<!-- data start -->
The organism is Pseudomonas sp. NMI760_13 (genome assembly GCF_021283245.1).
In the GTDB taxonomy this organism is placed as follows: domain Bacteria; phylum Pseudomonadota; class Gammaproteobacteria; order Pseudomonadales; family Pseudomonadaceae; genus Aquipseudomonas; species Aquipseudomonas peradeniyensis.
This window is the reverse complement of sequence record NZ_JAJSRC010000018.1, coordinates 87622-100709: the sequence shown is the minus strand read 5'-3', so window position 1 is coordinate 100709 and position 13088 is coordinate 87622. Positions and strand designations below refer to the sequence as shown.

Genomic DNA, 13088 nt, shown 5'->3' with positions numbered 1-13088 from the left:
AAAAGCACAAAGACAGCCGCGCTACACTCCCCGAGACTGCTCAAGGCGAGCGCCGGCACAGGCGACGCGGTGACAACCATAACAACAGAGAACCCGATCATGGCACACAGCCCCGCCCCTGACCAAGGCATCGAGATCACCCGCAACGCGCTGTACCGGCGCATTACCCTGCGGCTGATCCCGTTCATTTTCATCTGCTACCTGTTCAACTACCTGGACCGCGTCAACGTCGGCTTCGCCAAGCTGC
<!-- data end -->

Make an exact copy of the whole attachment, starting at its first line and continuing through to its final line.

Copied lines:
The organism is Pseudomonas sp. NMI760_13 (genome assembly GCF_021283245.1).
In the GTDB taxonomy this organism is placed as follows: domain Bacteria; phylum Pseudomonadota; class Gammaproteobacteria; order Pseudomonadales; family Pseudomonadaceae; genus Aquipseudomonas; species Aquipseudomonas peradeniyensis.
This window is the reverse complement of sequence record NZ_JAJSRC010000018.1, coordinates 87622-100709: the sequence shown is the minus strand read 5'-3', so window position 1 is coordinate 100709 and position 13088 is coordinate 87622. Positions and strand designations below refer to the sequence as shown.

Genomic DNA, 13088 nt, shown 5'->3' with positions numbered 1-13088 from the left:
AAAAGCACAAAGACAGCCGCGCTACACTCCCCGAGACTGCTCAAGGCGAGCGCCGGCACAGGCGACGCGGTGACAACCATAACAACAGAGAACCCGATCATGGCACACAGCCCCGCCCCTGACCAAGGCATCGAGATCACCCGCAACGCGCTGTACCGGCGCATTACCCTGCGGCTGATCCCGTTCATTTTCATCTGCTACCTGTTCAACTACCTGGACCGCGTCAACGTCGGCTTCGCCAAGCTGC